African Americans have a moderately high prevalence of subclinical disease, which is associated with an increased risk of cardiovascular disease (CVD), according to a study led by a School of Public Health researcher.
A research team led by Vanessa Xanthakis, assistant professor of biostatistics at SPH and assistant professor of medicine at the School of Medicine, evaluated more than 4,400 participants of the large-scale Jackson Heart Study with available subclinical disease measures. The researchers examined the prevalence of subclinical disease and its association with CVD.
In a study published online in Diabetes Care, the researchers found that 26 percent of participants had subclinical disease, defined as the presence of one or more of the following: peripheral arterial disease, left ventricular hypertrophy (LVH), microalbuminuria, high coronary artery calcium (CAC) score, and low left ventricular ejection fraction.
The odds of subclinical disease were higher for participants with, versus those without, metabolic syndrome (MetS) or diabetes mellitus (DM) in cross-sectional analyses. High CAC score and LVH correlated directly with the incidence of CVD. Having MetS or DM significantly increased the risk of incident CVD in prospective analyses, independent of the presence of subclinical disease.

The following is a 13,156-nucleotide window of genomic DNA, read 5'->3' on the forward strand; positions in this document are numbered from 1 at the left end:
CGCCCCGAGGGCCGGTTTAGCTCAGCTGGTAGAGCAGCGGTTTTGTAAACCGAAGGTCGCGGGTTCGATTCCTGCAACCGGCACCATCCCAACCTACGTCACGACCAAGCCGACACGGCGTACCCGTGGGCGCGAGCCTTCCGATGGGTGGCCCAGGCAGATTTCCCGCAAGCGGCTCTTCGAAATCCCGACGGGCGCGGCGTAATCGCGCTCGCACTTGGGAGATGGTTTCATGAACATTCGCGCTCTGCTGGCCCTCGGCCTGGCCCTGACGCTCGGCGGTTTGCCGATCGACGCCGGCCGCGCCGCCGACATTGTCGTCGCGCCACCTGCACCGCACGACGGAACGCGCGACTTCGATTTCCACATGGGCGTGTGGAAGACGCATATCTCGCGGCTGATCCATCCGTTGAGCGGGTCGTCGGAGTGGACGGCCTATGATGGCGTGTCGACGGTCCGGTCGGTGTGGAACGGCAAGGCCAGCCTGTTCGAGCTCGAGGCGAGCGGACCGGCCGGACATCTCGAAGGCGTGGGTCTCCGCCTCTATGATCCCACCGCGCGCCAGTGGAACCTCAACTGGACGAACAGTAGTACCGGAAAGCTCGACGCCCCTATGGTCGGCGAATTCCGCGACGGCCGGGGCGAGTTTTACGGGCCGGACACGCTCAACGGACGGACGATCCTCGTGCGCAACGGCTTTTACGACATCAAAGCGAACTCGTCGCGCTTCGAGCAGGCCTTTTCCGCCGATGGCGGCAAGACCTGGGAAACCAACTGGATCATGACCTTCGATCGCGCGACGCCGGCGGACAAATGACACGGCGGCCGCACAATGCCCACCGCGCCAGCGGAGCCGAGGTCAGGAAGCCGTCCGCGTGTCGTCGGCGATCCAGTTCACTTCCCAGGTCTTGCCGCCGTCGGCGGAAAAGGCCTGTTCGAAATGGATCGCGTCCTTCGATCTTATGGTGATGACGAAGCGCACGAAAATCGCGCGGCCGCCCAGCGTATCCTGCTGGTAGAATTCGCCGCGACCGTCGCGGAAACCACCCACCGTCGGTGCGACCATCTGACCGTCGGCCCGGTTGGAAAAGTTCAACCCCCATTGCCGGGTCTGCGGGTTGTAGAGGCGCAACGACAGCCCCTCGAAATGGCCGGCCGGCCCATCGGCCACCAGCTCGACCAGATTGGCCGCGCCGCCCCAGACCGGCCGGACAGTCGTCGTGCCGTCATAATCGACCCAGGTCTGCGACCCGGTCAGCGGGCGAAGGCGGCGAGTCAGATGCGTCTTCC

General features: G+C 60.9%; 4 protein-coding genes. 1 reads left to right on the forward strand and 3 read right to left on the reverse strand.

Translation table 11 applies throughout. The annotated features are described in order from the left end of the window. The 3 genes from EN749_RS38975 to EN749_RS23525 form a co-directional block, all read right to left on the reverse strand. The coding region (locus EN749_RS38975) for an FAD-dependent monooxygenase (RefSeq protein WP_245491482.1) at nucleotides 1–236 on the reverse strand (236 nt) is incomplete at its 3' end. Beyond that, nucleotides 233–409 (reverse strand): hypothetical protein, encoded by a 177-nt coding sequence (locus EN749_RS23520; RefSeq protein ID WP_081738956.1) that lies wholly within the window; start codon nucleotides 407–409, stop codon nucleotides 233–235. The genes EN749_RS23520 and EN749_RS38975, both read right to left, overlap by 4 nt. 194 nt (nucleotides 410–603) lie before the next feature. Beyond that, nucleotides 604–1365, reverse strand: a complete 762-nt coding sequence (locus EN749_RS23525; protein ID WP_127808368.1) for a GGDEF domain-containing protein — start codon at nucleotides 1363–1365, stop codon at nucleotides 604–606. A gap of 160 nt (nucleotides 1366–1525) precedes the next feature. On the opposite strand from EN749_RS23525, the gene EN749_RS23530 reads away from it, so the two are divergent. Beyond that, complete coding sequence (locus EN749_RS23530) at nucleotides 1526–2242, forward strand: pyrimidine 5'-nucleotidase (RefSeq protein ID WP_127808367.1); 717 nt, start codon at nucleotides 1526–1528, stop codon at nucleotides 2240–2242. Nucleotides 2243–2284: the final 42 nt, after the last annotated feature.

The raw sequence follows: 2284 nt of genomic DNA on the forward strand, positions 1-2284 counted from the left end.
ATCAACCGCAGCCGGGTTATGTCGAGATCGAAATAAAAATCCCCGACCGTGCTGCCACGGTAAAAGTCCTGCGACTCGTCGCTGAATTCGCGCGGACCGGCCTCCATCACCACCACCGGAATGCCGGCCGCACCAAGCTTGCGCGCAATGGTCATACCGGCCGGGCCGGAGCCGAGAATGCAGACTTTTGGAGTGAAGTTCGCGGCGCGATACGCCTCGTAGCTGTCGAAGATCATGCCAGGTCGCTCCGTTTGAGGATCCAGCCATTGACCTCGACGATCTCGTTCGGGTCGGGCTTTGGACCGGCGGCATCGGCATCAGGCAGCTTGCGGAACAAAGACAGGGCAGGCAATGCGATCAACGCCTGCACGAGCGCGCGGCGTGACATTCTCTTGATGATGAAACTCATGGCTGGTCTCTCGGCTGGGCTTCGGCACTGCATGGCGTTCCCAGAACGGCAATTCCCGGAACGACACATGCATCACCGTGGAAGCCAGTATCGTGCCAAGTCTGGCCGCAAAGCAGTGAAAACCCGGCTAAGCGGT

“Overall, our findings are of public health importance because African Americans have a disproportionately high burden of CVD in the US relative to other racial groups,” the authors wrote.
The presence of subclinical disease measures has been directly associated with the development of cardiovascular disease in whites. African Americans in the US are at higher risk of CVD, compared with non-Hispanic whites. But data on the prevalence of subclinical disease measures in African Americans and their association to CVD has been unclear.